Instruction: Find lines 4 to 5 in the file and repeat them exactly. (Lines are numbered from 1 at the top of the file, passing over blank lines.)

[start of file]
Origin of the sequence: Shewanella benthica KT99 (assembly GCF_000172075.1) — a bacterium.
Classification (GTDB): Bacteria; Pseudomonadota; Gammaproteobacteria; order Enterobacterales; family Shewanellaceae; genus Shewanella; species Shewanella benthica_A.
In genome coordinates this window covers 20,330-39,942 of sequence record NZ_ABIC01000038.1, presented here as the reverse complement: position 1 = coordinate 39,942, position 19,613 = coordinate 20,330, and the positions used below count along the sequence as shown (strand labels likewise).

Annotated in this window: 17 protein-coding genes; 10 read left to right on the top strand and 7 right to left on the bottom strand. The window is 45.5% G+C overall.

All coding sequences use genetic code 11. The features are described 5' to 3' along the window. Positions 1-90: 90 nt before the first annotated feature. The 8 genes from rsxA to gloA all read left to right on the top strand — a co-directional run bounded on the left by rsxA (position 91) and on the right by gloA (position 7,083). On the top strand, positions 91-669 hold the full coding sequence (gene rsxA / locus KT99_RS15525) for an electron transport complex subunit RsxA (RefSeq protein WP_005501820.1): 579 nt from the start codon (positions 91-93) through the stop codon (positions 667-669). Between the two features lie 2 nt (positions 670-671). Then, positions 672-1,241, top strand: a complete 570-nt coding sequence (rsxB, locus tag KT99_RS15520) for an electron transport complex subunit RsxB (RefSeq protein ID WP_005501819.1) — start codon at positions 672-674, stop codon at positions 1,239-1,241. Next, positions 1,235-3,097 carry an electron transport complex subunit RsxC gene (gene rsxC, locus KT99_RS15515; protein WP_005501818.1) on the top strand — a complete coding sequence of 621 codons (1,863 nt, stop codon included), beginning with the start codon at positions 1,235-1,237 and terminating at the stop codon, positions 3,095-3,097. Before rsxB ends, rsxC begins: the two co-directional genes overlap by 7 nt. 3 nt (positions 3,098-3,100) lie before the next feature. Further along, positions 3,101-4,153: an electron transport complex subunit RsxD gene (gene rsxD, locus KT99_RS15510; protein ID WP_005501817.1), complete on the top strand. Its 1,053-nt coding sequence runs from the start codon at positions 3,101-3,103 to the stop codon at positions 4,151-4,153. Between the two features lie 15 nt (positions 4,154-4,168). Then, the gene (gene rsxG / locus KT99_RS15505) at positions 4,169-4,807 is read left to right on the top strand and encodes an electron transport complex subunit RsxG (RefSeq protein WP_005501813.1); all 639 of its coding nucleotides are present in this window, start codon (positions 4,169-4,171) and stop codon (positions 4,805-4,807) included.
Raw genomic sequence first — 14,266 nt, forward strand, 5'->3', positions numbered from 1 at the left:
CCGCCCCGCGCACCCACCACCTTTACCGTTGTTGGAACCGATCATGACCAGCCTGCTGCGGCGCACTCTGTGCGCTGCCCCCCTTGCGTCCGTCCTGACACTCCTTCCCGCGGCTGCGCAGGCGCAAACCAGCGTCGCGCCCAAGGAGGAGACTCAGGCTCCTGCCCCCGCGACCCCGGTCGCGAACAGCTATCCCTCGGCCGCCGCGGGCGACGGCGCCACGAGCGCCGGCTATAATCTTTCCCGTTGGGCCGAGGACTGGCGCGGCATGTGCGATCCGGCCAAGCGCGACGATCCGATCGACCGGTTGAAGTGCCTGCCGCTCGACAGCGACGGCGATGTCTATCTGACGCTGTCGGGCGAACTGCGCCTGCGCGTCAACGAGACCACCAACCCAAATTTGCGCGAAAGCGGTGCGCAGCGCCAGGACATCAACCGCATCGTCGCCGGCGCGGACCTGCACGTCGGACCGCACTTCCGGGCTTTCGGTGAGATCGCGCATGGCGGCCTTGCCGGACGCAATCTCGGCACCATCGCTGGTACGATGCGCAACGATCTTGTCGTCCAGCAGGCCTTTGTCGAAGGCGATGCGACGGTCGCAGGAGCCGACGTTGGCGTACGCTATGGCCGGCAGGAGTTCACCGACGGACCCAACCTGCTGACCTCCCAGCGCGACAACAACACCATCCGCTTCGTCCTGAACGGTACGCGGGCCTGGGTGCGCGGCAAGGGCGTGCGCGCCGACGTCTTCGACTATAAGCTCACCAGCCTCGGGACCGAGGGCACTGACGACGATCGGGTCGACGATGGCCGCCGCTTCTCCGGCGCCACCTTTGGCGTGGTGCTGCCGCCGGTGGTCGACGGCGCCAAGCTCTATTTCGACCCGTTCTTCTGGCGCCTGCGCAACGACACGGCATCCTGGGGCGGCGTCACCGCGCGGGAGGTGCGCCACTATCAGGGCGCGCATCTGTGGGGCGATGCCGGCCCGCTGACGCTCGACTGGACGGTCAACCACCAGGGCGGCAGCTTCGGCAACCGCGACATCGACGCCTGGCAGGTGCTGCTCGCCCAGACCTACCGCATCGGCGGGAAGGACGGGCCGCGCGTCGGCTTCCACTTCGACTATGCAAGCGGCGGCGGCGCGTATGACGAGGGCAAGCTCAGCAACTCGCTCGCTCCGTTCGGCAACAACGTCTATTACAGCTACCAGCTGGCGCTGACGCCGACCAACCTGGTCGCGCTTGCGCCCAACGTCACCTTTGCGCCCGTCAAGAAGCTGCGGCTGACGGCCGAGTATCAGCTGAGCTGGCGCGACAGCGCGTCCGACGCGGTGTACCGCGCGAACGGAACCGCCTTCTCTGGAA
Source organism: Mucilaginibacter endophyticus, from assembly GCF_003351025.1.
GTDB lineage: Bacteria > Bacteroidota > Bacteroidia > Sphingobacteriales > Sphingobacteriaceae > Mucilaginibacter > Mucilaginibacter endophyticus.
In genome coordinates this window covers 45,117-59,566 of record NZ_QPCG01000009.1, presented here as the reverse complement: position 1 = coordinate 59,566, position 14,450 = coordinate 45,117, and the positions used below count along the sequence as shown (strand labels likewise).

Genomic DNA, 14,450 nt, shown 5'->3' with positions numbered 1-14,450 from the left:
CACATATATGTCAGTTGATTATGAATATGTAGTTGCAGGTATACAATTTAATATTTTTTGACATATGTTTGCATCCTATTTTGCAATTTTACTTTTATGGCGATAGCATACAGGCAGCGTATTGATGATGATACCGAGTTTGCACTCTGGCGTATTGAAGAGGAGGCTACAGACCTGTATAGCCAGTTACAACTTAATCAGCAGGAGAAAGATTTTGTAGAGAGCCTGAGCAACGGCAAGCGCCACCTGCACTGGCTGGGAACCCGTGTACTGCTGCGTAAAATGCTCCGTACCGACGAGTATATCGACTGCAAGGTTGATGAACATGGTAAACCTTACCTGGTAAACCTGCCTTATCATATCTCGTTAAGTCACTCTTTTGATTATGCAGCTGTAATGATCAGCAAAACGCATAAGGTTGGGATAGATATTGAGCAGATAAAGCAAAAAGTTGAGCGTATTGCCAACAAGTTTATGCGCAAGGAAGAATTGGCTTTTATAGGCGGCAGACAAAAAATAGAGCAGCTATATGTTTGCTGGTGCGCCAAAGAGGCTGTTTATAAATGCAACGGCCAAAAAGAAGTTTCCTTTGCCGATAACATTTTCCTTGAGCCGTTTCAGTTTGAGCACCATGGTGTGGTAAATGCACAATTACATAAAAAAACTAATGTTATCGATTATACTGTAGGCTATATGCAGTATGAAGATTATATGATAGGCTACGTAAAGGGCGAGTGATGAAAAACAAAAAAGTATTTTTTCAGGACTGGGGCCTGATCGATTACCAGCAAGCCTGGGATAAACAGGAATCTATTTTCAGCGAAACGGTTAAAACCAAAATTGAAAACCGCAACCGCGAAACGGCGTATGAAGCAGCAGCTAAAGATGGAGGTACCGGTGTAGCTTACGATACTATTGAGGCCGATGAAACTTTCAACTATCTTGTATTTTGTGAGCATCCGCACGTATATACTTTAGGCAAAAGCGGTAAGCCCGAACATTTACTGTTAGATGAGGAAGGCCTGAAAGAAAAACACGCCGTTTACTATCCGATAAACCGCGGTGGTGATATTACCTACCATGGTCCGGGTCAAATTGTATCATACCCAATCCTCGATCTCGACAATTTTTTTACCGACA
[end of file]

Annotated in this window: 17 protein-coding genes; 10 read left to right on the top strand and 7 right to left on the bottom strand. The window is 45.5% G+C overall.

All coding sequences use genetic code 11. The features are described 5' to 3' along the window. Positions 1-90: 90 nt before the first annotated feature. The 8 genes from rsxA to gloA all read left to right on the top strand — a co-directional run bounded on the left by rsxA (position 91) and on the right by gloA (position 7,083). On the top strand, positions 91-669 hold the full coding sequence (gene rsxA / locus KT99_RS15525) for an electron transport complex subunit RsxA (RefSeq protein WP_005501820.1): 579 nt from the start codon (positions 91-93) through the stop codon (positions 667-669). Between the two features lie 2 nt (positions 670-671). Then, positions 672-1,241, top strand: a complete 570-nt coding sequence (rsxB, locus tag KT99_RS15520) for an electron transport complex subunit RsxB (RefSeq protein ID WP_005501819.1) — start codon at positions 672-674, stop codon at positions 1,239-1,241. Next, positions 1,235-3,097 carry an electron transport complex subunit RsxC gene (gene rsxC, locus KT99_RS15515; protein WP_005501818.1) on the top strand — a complete coding sequence of 621 codons (1,863 nt, stop codon included), beginning with the start codon at positions 1,235-1,237 and terminating at the stop codon, positions 3,095-3,097. Before rsxB ends, rsxC begins: the two co-directional genes overlap by 7 nt. 3 nt (positions 3,098-3,100) lie before the next feature. Further along, positions 3,101-4,153: an electron transport complex subunit RsxD gene (gene rsxD, locus KT99_RS15510; protein ID WP_005501817.1), complete on the top strand. Its 1,053-nt coding sequence runs from the start codon at positions 3,101-3,103 to the stop codon at positions 4,151-4,153. Between the two features lie 15 nt (positions 4,154-4,168). Then, the gene (gene rsxG / locus KT99_RS15505) at positions 4,169-4,807 is read left to right on the top strand and encodes an electron transport complex subunit RsxG (RefSeq protein WP_005501813.1); all 639 of its coding nucleotides are present in this window, start codon (positions 4,169-4,171) and stop codon (positions 4,805-4,807) included.